The far left would like to paint those of us who support our president when he is in office and support this war as Bush lovers. I support our president. I don’t always agree with him. He as ALL presidents makes mistakes so I do not quit standing behind the leader of our country when he acts human.I also think the President has made many mistakes in communicating. He has not communicated Iraq well enough.

I live in a small town in the foothills of the Sierra Nevadas. I won the local pizza place. There is local (Wannabe) gang activity in the valley. Occasionally in the past the gangs have come up here to enjoy and spray paint the rocks on our river. Our local authorities and the community have dealt rather well in solving the solution.

But it could have escalated into a problem. Over the years it might. But I want to ask you a question. What if in 10 years we have a hand full of gangstas’ hanging around our Main Street. Tagging, bullying, selling illegal items, carrying, guns, shooting people. It goes on now twenty minutes down the road. Now what if a guy came in to open a GUN STORE. What if all of a sudden the gangstas’ are now hanging out with the new business owner.

What should we do. We as the community have the legal right to say no.


This is what the president should have communicated. After 9/11 we faced a different kind of threat. People willing to kill themselves to create havoc for one reason or another.

Iran, North Korea, and Iraq were either planning to be, or were working on, or already fully open, GUN STORES. What the level was we didn’t necessarily know. maybe we had bad intel. It doesn’t and didn’t matter.

The entire COMMUNITY believed Saddam had weapons. Maybe he didn’t have them, maybe he did and they’re in Syria. It really doesn’t matter.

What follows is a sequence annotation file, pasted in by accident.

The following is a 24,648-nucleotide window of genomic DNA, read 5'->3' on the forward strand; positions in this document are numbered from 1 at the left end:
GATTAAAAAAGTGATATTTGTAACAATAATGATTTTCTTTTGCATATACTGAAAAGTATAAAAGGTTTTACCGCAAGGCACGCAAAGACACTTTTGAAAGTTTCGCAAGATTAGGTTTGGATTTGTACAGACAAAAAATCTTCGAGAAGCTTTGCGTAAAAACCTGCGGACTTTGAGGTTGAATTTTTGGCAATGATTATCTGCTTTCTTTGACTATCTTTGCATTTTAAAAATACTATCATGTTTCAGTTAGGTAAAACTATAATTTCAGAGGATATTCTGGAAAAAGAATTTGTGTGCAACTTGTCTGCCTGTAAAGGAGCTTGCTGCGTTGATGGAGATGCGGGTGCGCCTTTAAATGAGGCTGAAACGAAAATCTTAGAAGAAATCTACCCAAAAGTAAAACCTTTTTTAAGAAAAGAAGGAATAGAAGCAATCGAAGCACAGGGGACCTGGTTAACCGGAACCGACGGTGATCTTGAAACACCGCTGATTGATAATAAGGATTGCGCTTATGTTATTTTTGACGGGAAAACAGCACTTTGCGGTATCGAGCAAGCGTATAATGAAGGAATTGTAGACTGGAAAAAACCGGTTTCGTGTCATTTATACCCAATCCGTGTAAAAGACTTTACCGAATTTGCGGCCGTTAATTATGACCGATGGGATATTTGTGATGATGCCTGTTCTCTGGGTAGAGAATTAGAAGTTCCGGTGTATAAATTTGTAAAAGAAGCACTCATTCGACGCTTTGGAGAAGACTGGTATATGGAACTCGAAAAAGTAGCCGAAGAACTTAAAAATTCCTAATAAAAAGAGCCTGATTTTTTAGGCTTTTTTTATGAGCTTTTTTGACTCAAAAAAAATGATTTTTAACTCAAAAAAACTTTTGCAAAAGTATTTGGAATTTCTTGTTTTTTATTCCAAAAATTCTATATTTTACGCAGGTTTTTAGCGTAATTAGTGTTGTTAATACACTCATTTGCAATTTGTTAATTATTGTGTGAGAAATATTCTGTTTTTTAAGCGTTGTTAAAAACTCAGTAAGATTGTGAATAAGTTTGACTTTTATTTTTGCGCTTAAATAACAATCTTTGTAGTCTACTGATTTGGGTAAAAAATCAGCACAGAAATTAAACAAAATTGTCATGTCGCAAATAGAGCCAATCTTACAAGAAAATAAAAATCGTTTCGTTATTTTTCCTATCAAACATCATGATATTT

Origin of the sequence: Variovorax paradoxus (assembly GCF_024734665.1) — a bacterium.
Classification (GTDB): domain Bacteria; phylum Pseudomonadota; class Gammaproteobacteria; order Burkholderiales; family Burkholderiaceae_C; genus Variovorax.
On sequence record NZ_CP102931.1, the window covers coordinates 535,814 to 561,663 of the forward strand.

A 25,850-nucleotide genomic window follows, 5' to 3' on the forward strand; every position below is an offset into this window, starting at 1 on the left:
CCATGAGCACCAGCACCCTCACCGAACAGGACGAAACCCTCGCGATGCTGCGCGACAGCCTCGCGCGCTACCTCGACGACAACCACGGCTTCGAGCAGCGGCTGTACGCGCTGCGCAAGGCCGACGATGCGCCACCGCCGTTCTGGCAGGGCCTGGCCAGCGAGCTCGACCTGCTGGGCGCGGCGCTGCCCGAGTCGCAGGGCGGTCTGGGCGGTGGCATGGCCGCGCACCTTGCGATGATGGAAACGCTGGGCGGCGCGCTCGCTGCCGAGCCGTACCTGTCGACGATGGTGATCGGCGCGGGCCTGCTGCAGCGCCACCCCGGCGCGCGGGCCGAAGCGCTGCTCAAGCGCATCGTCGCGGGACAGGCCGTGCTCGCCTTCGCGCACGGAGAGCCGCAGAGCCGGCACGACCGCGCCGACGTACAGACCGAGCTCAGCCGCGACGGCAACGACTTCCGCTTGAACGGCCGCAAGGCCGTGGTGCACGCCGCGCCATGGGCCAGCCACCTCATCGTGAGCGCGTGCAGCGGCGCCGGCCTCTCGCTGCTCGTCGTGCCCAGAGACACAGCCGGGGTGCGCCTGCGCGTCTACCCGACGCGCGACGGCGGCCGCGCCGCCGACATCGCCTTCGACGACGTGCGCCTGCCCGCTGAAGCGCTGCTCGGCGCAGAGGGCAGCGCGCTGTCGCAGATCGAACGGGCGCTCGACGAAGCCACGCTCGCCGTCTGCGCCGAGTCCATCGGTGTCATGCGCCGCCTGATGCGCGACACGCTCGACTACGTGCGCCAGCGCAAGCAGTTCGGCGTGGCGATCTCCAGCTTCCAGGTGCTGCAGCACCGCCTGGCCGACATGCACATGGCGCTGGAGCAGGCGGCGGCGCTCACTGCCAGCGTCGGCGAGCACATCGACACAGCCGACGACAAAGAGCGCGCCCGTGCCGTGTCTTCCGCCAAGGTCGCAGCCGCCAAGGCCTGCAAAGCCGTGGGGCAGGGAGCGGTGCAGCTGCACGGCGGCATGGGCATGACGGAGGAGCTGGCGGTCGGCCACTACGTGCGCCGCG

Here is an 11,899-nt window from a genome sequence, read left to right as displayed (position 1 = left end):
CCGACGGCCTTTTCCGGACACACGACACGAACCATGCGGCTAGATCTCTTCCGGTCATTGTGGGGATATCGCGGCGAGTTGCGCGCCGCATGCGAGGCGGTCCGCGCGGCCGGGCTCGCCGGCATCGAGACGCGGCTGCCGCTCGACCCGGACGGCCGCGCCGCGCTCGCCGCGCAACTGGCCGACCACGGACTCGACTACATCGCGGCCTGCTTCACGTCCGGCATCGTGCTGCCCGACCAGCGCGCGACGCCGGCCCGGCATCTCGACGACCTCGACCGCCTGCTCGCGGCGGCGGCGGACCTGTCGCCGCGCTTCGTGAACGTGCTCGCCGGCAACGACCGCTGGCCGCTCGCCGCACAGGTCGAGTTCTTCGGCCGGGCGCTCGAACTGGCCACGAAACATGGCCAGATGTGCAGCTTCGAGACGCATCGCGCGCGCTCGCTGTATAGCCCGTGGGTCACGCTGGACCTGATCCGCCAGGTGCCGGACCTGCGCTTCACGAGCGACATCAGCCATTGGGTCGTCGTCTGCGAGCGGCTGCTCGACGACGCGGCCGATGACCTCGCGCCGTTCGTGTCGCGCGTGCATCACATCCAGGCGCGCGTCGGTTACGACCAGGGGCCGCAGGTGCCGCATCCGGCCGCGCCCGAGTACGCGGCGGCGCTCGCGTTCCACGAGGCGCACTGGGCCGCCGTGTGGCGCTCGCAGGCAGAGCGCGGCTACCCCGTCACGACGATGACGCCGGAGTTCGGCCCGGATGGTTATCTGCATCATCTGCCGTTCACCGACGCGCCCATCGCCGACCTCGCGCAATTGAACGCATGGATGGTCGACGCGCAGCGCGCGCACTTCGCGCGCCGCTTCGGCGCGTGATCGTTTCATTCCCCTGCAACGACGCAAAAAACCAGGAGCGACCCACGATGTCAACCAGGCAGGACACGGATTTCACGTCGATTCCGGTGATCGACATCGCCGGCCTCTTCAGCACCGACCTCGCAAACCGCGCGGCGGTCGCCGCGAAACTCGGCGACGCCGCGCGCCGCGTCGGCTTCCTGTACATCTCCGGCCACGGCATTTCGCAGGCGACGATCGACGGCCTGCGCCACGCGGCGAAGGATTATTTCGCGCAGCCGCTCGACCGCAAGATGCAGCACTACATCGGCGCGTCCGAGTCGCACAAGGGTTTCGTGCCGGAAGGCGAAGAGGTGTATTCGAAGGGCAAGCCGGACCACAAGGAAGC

Fact is he spent many years trying to get them. He had some, we just didn’t find any big stockpiles. The point is that HE WANTED to be a GUN STORE. If we had done nothing, maybe he would be open for business by now. Maybe not.

So that is how Iraq and Al Queda were connected. Al Zarqawi was in Iraq befor we went in. He was hanging around the front of what would eventually become the GUN STORE.

Now to those on the far left. I’m not even trying to convince you. You will never see it. Many of you are blinded by hate and a misunderstanding of war. Throw all your normal arguments. But instead I talk to everyone else. I want my two nieces to be safe as possible. We had better get on the same page and get the world on the same page and make getting weapons as difficult as possible. The leader of Iran IS getting Nukes and he has openly said he wants to use them.

The president should have communicated this better. I fault him for that. But Still stand repectfully behind him just as my family stood behind Jimmy Carter when he was “at the time considered by many”, the worst president ever. I was taught that that was a part of good character.
Again to the far left, I don’t need a dissertation on all the reasons you hate this President. I know you do and that is your right. I happen not too. I happen to stand behind the leader of our country.

Posted by: scottie1321 at July 11, 2007 1:48 AM
Comment #225760

BTW thats OWN the local pizza place not WON

Posted by: scottie1321 at July 11, 2007 1:53 AM
Comment #225761

Loyal Opp, you made a great argument right up to the end, where you lost it. If we leave, and as you say, the Middle East gets a thousand times worse, tell me while it is in the process of getting worse and choking off China’s, Russias, the EU’s, and India’s and Malaysia’s oil supplies, what do you think the rest of the world is going to do? Sit on their thumbs and suck it up blaming America?